Juneau’s Law Department is adding staff to handle an expanding workload.
An additional attorney and administrative assistant will be hired by the end of the year, as the city’s in-house legal team takes on issues for the Juneau School District and city-owned Bartlett Regional Hospital.
City Attorney Amy Mead says it’s a good idea for one person to oversee all legal services being provided to CBJ departments and entities.
“In order to make that happen, we thought it would be best to provide those day-to-day legal services through CBJ Law,” she said.
Mead says the law department already provides legal services to other city enterprises, such as Docks and Harbors and Eaglecrest Ski Area.
She says the school district has the right to hire its own attorneys when the independently elected school board has a conflict of interest with the Juneau Assembly. And Bartlett will retain the specialized medical law services of longtime hospital attorney Dick Monkman.
But Mead says the law department will handle all other matters.
“That helps them keep their costs down and it allows me to better manage the CBJ’s risks overall,” said Mead.
The Juneau Assembly last week approved interdepartmental charges of $160,000 for the legal services. The money will be used to hire an attorney and office support person to handle the increased workload. Mead says she’s looking for people with municipal experience.
“For the most part it will be things like contract review, issues related to the procurement code, employment matters that would touch upon the law department, some litigation,” Mead said. “When either entity gets sued sometimes those are things that can be more easily handled through the law department when they don’t involve specialized knowledge.”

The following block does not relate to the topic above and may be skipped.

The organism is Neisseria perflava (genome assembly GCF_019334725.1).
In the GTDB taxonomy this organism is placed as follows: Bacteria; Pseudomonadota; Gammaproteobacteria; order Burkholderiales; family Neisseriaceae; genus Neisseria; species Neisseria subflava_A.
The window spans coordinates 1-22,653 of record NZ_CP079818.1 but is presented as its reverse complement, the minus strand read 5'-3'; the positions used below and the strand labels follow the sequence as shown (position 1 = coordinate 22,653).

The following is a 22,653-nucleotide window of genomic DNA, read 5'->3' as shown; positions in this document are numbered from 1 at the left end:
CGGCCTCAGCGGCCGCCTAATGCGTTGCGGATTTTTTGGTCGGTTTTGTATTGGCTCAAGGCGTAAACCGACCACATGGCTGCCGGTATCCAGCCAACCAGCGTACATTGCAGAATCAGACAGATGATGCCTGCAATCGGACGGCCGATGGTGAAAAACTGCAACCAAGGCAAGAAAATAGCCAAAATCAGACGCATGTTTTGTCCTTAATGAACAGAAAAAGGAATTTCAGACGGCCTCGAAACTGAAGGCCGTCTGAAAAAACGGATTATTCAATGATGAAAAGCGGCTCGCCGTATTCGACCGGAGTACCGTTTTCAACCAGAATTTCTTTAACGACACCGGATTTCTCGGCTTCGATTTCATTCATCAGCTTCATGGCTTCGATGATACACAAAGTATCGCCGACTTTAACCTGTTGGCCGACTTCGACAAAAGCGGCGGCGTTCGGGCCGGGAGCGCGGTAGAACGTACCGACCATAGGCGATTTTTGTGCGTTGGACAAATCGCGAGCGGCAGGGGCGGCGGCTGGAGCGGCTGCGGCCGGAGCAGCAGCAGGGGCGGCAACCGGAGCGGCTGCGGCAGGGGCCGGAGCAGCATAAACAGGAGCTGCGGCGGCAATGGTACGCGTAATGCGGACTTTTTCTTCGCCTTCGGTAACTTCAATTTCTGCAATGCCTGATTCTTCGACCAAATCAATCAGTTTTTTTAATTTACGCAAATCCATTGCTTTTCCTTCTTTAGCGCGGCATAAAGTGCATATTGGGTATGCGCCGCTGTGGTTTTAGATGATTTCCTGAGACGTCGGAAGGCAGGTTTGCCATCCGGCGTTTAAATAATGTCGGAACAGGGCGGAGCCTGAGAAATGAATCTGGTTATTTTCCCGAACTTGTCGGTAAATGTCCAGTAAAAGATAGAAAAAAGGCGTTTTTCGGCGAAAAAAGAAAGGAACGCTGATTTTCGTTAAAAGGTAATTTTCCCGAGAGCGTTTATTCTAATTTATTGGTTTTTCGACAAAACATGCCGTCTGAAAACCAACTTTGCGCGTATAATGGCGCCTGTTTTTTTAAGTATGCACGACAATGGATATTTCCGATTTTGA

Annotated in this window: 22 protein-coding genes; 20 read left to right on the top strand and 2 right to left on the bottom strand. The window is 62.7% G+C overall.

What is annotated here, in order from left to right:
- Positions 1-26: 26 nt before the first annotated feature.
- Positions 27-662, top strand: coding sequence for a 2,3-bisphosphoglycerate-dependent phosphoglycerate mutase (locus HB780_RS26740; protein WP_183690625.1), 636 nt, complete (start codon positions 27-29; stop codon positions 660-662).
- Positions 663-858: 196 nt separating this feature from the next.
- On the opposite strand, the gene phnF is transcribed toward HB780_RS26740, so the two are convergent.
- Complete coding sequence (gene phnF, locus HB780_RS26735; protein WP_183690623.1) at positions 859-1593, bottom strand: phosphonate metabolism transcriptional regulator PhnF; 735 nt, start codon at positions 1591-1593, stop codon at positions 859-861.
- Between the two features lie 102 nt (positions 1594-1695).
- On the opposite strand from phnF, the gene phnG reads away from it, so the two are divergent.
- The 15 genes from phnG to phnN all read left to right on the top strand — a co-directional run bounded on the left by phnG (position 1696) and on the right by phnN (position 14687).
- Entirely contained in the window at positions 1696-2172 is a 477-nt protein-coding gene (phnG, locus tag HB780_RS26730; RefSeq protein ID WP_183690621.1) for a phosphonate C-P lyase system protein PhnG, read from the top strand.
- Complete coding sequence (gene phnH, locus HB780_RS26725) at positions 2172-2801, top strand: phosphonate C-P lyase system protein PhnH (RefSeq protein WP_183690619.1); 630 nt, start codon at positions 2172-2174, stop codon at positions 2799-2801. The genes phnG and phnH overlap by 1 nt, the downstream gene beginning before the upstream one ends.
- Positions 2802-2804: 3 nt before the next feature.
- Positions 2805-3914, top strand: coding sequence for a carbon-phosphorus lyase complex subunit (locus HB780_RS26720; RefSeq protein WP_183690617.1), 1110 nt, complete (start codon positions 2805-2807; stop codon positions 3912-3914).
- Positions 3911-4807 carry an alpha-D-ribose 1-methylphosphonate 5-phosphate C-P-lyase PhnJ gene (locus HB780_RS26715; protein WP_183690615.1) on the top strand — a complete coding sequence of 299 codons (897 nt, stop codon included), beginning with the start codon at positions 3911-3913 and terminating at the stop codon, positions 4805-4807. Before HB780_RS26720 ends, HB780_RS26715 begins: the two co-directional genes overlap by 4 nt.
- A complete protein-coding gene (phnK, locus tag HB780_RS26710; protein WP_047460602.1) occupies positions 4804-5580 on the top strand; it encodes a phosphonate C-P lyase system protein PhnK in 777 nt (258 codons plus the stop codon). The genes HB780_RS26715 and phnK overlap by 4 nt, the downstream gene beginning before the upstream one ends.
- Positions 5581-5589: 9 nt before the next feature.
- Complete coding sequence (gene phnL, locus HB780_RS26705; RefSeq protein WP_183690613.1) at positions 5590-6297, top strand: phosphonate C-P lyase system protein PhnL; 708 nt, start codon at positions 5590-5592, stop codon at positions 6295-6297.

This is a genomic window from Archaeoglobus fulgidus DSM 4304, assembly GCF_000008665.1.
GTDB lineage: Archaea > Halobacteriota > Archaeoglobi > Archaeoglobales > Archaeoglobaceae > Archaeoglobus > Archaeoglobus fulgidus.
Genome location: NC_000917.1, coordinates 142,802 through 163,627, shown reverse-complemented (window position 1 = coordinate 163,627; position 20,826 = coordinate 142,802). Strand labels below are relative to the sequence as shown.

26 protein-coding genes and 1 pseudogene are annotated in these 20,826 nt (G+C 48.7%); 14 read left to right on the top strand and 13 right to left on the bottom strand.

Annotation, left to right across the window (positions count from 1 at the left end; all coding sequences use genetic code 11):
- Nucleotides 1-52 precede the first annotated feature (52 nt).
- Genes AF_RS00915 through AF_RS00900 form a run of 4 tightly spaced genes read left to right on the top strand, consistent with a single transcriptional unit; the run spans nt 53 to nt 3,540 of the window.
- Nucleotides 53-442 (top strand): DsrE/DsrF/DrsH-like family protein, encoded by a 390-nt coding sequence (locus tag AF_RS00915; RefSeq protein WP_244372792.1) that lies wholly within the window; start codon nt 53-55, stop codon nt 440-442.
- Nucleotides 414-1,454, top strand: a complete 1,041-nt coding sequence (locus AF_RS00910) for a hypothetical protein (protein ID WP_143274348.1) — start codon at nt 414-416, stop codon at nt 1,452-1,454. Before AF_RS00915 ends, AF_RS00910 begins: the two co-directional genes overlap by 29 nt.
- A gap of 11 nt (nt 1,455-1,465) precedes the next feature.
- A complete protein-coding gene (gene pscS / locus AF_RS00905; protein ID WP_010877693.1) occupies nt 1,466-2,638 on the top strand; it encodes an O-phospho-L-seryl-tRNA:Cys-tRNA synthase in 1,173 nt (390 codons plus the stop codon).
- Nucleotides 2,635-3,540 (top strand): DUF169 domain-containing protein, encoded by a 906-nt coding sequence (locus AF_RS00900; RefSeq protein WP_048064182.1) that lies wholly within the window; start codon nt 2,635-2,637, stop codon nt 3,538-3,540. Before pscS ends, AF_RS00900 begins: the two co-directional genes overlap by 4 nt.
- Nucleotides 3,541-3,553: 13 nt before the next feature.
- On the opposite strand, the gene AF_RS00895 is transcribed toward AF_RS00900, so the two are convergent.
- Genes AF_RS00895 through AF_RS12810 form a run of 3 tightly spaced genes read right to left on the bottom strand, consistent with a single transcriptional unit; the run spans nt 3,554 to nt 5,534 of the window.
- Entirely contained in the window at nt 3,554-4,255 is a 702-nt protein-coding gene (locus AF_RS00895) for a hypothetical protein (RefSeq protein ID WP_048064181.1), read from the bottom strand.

The expansion may require the department to move out of its current office space in the Municipal Way Building. Right now, the law department has nine full time employees and an intern for part of the year. The city is exploring whether to move the department to Sealaska Plaza, or remodel the current space to accommodate two more bodies.
CBJ Lands and Resources Manager Greg Chaney handles leases for the city and borough.
“The merit of staying in the Municipal Way building is it’s the place that we’ve been for a while, it wouldn’t take much in the way of moving. But they will have to remodel that building and it would require putting more people in the same amount of space,” Chaney said. “Moving across the street, we’d have to get the place set up with the phones, and computers, Internet service. But other than that, you can just move in. And the main advantage to the Sealaska space is it will be bigger.”
Chaney says relocating the law department also would allow the city to move Human Resources out of the basement of the Municipal Way building.
Mead says it doesn’t matter where the law department ends up.
“The only thing I know we cannot do is stay in our space as it’s currently configured,” said Mead.
Chaney presented both options to the Juneau Assembly Finance Committee last week, which asked for more information about costs. The Assembly is expected to make a decision by the time the new employees start, sometime before the end of the year.
- October 3, 2015- Unalaska officials said the move won’t hit the city’s budget too hard. But local companies doing business with Shell are scrambling to figure out what it will mean for them.
- October 3, 2015- The pieces are from 52 tribes, including Tlingit and Haida items that might be sacred. The country’s oldest theology school could get dinged with penalties as feds investigate.
- October 3, 2015- How to plant bulbs in a raised bed or hillside with adequate sun, good drainage, and the proper spacing and depth. And, the pointy end always goes up.
- - A trauma center in northern Afghanistan run by the international aid group was badly damaged early Saturday at about the same time as a U.S. airstrike in the area.